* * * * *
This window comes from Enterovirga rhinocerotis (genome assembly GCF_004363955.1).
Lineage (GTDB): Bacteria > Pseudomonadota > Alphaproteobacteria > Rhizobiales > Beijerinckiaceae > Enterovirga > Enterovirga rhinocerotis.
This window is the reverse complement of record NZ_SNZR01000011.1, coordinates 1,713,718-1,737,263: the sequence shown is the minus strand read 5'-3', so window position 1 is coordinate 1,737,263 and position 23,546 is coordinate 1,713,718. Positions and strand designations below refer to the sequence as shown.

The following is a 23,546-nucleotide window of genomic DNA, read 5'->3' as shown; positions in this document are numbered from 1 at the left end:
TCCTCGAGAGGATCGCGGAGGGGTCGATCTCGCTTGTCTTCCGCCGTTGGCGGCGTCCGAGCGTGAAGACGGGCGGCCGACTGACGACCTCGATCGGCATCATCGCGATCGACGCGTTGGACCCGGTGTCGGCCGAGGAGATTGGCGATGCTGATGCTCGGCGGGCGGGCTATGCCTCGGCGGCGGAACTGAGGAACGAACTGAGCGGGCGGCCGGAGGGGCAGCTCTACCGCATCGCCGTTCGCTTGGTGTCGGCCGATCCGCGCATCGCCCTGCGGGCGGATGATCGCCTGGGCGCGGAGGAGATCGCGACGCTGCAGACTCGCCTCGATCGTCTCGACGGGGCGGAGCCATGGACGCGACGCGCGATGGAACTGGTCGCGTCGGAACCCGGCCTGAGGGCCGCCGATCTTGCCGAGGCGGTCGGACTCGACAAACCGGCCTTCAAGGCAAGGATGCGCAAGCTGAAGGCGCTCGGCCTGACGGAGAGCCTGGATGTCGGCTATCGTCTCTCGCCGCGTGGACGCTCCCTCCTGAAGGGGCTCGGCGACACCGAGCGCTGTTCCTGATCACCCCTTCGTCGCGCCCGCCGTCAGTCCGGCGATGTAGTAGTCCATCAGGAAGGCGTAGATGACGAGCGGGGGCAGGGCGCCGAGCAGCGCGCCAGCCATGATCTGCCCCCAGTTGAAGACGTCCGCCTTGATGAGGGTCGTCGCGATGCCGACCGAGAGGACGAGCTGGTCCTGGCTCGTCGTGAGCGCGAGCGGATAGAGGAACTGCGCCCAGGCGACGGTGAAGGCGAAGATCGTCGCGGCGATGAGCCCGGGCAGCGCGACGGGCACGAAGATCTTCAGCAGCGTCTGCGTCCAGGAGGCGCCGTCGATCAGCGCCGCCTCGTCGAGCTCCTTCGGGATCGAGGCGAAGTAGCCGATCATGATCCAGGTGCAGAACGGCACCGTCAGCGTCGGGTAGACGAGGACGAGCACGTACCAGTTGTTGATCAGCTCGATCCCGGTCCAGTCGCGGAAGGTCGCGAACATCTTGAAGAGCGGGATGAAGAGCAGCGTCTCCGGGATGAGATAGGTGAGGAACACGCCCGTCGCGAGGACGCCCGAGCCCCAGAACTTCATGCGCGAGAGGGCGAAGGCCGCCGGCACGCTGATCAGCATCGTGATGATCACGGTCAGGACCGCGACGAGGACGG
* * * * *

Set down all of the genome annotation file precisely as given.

This window comes from Enterovirga rhinocerotis (genome assembly GCF_004363955.1).
Lineage (GTDB): Bacteria > Pseudomonadota > Alphaproteobacteria > Rhizobiales > Beijerinckiaceae > Enterovirga > Enterovirga rhinocerotis.
This window is the reverse complement of record NZ_SNZR01000011.1, coordinates 1,713,718-1,737,263: the sequence shown is the minus strand read 5'-3', so window position 1 is coordinate 1,737,263 and position 23,546 is coordinate 1,713,718. Positions and strand designations below refer to the sequence as shown.

The following is a 23,546-nucleotide window of genomic DNA, read 5'->3' as shown; positions in this document are numbered from 1 at the left end:
TCCTCGAGAGGATCGCGGAGGGGTCGATCTCGCTTGTCTTCCGCCGTTGGCGGCGTCCGAGCGTGAAGACGGGCGGCCGACTGACGACCTCGATCGGCATCATCGCGATCGACGCGTTGGACCCGGTGTCGGCCGAGGAGATTGGCGATGCTGATGCTCGGCGGGCGGGCTATGCCTCGGCGGCGGAACTGAGGAACGAACTGAGCGGGCGGCCGGAGGGGCAGCTCTACCGCATCGCCGTTCGCTTGGTGTCGGCCGATCCGCGCATCGCCCTGCGGGCGGATGATCGCCTGGGCGCGGAGGAGATCGCGACGCTGCAGACTCGCCTCGATCGTCTCGACGGGGCGGAGCCATGGACGCGACGCGCGATGGAACTGGTCGCGTCGGAACCCGGCCTGAGGGCCGCCGATCTTGCCGAGGCGGTCGGACTCGACAAACCGGCCTTCAAGGCAAGGATGCGCAAGCTGAAGGCGCTCGGCCTGACGGAGAGCCTGGATGTCGGCTATCGTCTCTCGCCGCGTGGACGCTCCCTCCTGAAGGGGCTCGGCGACACCGAGCGCTGTTCCTGATCACCCCTTCGTCGCGCCCGCCGTCAGTCCGGCGATGTAGTAGTCCATCAGGAAGGCGTAGATGACGAGCGGGGGCAGGGCGCCGAGCAGCGCGCCAGCCATGATCTGCCCCCAGTTGAAGACGTCCGCCTTGATGAGGGTCGTCGCGATGCCGACCGAGAGGACGAGCTGGTCCTGGCTCGTCGTGAGCGCGAGCGGATAGAGGAACTGCGCCCAGGCGACGGTGAAGGCGAAGATCGTCGCGGCGATGAGCCCGGGCAGCGCGACGGGCACGAAGATCTTCAGCAGCGTCTGCGTCCAGGAGGCGCCGTCGATCAGCGCCGCCTCGTCGAGCTCCTTCGGGATCGAGGCGAAGTAGCCGATCATGATCCAGGTGCAGAACGGCACCGTCAGCGTCGGGTAGACGAGGACGAGCACGTACCAGTTGTTGATCAGCTCGATCCCGGTCCAGTCGCGGAAGGTCGCGAACATCTTGAAGAGCGGGATGAAGAGCAGCGTCTCCGGGATGAGATAGGTGAGGAACACGCCCGTCGCGAGGACGCCCGAGCCCCAGAACTTCATGCGCGAGAGGGCGAAGGCCGCCGGCACGCTGATCAGCATCGTGATGATCACGGTCAGGACCGCGACGAGGACGG